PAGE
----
Cross-Browser Extension Development Platform Crossrider Sold For $37M To Confirmed

Crossrider, a platform that lets developers make extensions that can work across different web browsers like Chrome, Internet Explorer, Safari and Firefox, has been sold for $37 million to, according to reports. Israeli paper Globes first noted news of the sale; Haaretz subsequently reported the buyer. We’ve reached out to the company for comment.

Update: CEO Koby Menachemi has been in touch to confirm the deal but also to clarify that the sale was to The earlier report from Haaretz said the buyer was, a trading platform. focuses on e-commere, and belongs to the same parent company. The service will continue to live as it has done.

Crossrider was founded 20 months ago and only came out of beta earlier this year with some $2 million in backing. But it’s clearly touched on a hot point — extensions for web browsers, which people use to customize how they interact with the web and increase the functionality of their browsers.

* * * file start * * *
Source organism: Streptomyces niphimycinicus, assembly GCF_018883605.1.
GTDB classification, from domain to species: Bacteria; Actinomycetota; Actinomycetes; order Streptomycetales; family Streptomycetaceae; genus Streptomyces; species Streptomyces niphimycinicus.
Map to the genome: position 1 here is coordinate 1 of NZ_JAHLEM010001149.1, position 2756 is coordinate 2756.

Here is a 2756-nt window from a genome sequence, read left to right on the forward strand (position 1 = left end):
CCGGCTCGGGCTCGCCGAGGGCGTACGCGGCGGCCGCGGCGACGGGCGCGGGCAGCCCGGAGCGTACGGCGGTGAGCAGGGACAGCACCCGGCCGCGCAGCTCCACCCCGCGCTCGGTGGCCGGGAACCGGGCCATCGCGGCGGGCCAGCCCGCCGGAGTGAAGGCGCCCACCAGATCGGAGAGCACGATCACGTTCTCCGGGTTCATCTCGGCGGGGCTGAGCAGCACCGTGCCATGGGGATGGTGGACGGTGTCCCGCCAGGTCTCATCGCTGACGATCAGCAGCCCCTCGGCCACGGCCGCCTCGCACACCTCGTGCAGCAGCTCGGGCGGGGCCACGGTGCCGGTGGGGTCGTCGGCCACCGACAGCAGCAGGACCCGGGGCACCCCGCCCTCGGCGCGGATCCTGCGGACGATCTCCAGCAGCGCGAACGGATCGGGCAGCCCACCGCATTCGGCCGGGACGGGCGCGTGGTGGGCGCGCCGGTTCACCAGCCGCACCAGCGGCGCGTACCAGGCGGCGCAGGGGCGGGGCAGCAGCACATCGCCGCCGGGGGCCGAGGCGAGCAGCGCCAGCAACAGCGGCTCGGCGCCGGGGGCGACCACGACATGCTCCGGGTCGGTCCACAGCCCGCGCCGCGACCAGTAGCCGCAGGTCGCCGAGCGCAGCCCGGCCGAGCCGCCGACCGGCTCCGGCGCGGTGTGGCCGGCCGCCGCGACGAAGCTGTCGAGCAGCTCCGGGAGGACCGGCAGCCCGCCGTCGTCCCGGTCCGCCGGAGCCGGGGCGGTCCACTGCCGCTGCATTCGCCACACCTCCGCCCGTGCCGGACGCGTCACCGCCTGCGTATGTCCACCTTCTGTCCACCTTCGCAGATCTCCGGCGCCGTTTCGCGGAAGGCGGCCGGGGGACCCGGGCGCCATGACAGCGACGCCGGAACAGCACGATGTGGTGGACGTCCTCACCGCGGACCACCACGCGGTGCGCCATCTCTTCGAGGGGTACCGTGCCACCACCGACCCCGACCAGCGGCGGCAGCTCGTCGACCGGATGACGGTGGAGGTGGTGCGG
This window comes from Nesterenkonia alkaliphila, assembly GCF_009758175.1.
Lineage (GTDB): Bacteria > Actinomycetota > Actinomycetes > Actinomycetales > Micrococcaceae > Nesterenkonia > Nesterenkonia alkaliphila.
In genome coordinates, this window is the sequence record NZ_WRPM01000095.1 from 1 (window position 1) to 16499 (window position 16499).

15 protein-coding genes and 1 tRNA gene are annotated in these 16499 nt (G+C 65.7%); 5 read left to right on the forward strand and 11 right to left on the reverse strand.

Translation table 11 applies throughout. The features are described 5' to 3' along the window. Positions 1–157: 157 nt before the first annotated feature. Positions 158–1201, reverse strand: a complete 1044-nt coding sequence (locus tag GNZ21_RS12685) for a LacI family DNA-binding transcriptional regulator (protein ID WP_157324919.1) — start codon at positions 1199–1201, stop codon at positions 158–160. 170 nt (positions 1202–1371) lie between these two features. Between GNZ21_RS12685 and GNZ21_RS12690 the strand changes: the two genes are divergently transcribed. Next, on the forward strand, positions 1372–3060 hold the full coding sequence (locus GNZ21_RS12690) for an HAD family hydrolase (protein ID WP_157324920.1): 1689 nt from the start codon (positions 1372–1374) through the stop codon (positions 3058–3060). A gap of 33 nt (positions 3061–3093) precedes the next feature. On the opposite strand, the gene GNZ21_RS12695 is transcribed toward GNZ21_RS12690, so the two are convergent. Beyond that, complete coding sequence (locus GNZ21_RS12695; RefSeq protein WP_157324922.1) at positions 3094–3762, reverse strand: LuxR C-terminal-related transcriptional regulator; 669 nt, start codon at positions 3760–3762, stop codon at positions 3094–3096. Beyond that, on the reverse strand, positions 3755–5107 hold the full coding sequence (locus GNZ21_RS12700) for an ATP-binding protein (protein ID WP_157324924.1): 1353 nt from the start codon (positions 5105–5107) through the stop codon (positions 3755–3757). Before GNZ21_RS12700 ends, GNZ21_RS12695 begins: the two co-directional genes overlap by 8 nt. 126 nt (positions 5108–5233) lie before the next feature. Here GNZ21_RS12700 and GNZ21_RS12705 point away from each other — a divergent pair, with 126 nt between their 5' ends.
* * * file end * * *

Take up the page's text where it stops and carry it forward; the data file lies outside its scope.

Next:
In November, Crossrider said it passed the 200 million mark for developers users on its platform; today that number is over 217 million. That speaks to not only the huge interest in developing browser extensions but the opportunity for those companies that offer developers a way to make these and avoid dealing with issues of fragmentation — not unlike attraction of platforms that let developers make and deploy apps across different mobile platforms.

While it’s not directly clear why a financial trading site would be interested in acquiring a cross-platform extensions developer, it may be a case of an aqui-hire for developer talent, or perhaps for other parts of’s business — it is owned by entrepreneur Teddy Sagi’s Safecap Investments.

The company’s platform can be used to develop a number of powerful services, including arbitrage for e-commerce services. According to Haaretz, one of Crossrider’s other products was a browser extension that “opens a window when a user looks at a particular product on and offers it at a lower price at another website. If a sale results, CrossRider shares in the revenue.”

Past backers of Crossrider included Oren Zeev, a founding partner at Orens Capital and a former General Partner at Apax Partners. With the company taking very little in funding before the sale, co-founders CEO Koby Menachemi and CTO Shmueli Ahdut owned more than half of Crossrider and will make more than $9 million each from the sale, says Haaretz.